Spirit Mars Rover: No Wheel Stall in Diagnostic Drive

November 25, 2009
This view from the navigation camera near the top of the mast on NASA's Mars Exploration Rover Spirit shows the tracks left by the rover as it drove southward and backward, dragging its inoperable right-front wheel, to the location where the rover broke through a crust in April 2009 and became embedded in soft sand. Image credit: NASA/JPL-Caltech

(PhysOrg.com) -- On Sol 2095 (Tuesday, Nov. 24), Spirit performed a set of diagnostic actions related to a stall of the right-rear wheel on the previous drive, three days earlier.

The diagnostics showed a fully functioning free of obstruction. The rover was commanded forward with 1.5 meters (4.9 feet) of wheel spin. The rover moved 2.1 millimeters (0.08 inch) forward, 1.1 millimeters (0.04 inch) to the left, and 0.3 millimeters (0.01 inch) down.

The cumulative results from Sols 2088 to 2095 (Nov. 17 to 24) are 8.1 meters (27 feet) of commanded motion, 15.7 millimeters (0.6 inch) of forward progress, 9.9 millimeters (0.4 inch) of movement to the left, and 4.8 millimeters (0.2 inch) of sinkage.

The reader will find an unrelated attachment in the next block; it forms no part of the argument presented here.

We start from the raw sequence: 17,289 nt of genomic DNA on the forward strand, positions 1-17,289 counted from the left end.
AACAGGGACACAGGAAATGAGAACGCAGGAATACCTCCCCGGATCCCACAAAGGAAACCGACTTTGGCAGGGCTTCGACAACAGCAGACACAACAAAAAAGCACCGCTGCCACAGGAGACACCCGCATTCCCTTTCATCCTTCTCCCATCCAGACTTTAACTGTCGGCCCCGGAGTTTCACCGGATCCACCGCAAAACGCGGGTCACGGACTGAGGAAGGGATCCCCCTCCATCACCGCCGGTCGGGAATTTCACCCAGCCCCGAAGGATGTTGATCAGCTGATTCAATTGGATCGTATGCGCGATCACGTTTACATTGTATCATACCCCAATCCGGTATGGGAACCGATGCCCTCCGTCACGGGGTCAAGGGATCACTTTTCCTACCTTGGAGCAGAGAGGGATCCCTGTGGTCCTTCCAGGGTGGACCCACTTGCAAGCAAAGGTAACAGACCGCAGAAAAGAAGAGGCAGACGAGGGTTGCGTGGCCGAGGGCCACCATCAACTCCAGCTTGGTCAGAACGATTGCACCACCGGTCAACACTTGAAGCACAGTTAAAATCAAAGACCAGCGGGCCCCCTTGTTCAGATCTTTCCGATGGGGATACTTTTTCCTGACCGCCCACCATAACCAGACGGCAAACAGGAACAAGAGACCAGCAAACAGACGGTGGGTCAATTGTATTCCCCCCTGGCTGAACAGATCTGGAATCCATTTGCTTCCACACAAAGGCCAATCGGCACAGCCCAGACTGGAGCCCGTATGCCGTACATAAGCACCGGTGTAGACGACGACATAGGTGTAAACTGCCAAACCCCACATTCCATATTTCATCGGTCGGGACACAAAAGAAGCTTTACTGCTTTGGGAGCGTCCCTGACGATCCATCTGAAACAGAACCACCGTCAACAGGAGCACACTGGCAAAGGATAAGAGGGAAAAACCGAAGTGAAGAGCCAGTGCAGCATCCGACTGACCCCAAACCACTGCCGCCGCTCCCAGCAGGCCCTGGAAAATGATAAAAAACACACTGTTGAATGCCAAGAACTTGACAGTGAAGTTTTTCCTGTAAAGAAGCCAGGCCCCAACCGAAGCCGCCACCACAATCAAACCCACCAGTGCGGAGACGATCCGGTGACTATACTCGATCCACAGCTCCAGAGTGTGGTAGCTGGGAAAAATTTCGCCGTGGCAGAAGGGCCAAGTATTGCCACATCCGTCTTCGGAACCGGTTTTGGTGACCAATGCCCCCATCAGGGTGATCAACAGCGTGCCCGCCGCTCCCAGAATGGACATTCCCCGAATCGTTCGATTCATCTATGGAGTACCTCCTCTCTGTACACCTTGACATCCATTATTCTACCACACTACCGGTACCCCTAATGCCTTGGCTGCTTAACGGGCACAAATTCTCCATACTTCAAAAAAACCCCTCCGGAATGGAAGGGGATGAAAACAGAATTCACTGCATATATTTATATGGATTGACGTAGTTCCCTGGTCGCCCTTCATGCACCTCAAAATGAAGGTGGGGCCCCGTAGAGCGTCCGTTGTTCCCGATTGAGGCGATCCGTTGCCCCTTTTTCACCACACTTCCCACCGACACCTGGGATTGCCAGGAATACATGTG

The plan for a drive during the long holiday weekend is another two-step drive, with each step 2.5 meters (8.2 feet) of commanded wheel spin. All wheels will be straight and run at the same speed. Results of this commanded drive will be analyzed Monday, Nov. 30.

Provided by JPL/NASA (news : web)

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not rated yet Nov 26, 2009
This article has two strong and distinct ingredients: ambiguity and inutility

Is there anyway to decide whether this was good news? Will Spirit be able to return to its mission soon, (at least before the Shuttle gets grounded)?

What is the connection, you ask? NASA, public opinion, government motivations and options, the last of the light at the end of the tunnel that leads to America landing a man on Mars.

Yes, it may be a one way journey, but if you are looking for volunteers I am sure that there are plenty who would rather be the next 'Armstrong' than watch another country's hero on television.

When America landed on the Earth's moon, it inspired the rest of the world to change their old ways and 'join the programme'. It has been, (and continues to be), a slow progress - but America was the leader that inspired others to follow.

The World needs the obvious next step to be taken, and America needs a win. Declining the challenge should not be an option.

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